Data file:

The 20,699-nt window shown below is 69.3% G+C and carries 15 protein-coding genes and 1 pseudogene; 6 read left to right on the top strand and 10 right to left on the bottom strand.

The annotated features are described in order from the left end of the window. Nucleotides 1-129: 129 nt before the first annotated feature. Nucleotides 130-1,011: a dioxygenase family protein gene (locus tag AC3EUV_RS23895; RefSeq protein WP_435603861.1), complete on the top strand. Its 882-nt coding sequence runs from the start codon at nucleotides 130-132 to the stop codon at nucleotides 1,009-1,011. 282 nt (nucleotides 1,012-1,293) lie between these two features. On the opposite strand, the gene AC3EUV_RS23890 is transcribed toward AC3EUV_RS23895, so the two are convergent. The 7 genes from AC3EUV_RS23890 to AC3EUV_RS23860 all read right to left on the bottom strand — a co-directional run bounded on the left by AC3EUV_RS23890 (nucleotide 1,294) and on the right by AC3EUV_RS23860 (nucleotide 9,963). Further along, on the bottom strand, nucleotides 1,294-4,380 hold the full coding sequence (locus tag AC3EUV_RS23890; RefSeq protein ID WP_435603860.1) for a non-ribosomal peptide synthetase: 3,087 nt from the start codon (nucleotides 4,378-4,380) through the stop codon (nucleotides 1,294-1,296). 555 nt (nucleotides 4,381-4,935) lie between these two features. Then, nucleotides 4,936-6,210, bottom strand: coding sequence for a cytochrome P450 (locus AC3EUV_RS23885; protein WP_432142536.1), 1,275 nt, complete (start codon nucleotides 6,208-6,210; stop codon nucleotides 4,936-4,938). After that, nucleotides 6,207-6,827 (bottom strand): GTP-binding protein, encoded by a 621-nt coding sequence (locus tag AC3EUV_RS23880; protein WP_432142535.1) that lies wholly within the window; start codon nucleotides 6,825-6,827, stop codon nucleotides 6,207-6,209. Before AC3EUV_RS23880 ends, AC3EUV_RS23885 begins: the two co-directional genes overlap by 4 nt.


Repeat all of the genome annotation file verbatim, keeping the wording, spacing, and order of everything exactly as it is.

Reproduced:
The 20,699-nt window shown below is 69.3% G+C and carries 15 protein-coding genes and 1 pseudogene; 6 read left to right on the top strand and 10 right to left on the bottom strand.

The annotated features are described in order from the left end of the window. Nucleotides 1-129: 129 nt before the first annotated feature. Nucleotides 130-1,011: a dioxygenase family protein gene (locus tag AC3EUV_RS23895; RefSeq protein WP_435603861.1), complete on the top strand. Its 882-nt coding sequence runs from the start codon at nucleotides 130-132 to the stop codon at nucleotides 1,009-1,011. 282 nt (nucleotides 1,012-1,293) lie between these two features. On the opposite strand, the gene AC3EUV_RS23890 is transcribed toward AC3EUV_RS23895, so the two are convergent. The 7 genes from AC3EUV_RS23890 to AC3EUV_RS23860 all read right to left on the bottom strand — a co-directional run bounded on the left by AC3EUV_RS23890 (nucleotide 1,294) and on the right by AC3EUV_RS23860 (nucleotide 9,963). Further along, on the bottom strand, nucleotides 1,294-4,380 hold the full coding sequence (locus tag AC3EUV_RS23890; RefSeq protein ID WP_435603860.1) for a non-ribosomal peptide synthetase: 3,087 nt from the start codon (nucleotides 4,378-4,380) through the stop codon (nucleotides 1,294-1,296). 555 nt (nucleotides 4,381-4,935) lie between these two features. Then, nucleotides 4,936-6,210, bottom strand: coding sequence for a cytochrome P450 (locus AC3EUV_RS23885; protein WP_432142536.1), 1,275 nt, complete (start codon nucleotides 6,208-6,210; stop codon nucleotides 4,936-4,938). After that, nucleotides 6,207-6,827 (bottom strand): GTP-binding protein, encoded by a 621-nt coding sequence (locus tag AC3EUV_RS23880; protein WP_432142535.1) that lies wholly within the window; start codon nucleotides 6,825-6,827, stop codon nucleotides 6,207-6,209. Before AC3EUV_RS23880 ends, AC3EUV_RS23885 begins: the two co-directional genes overlap by 4 nt.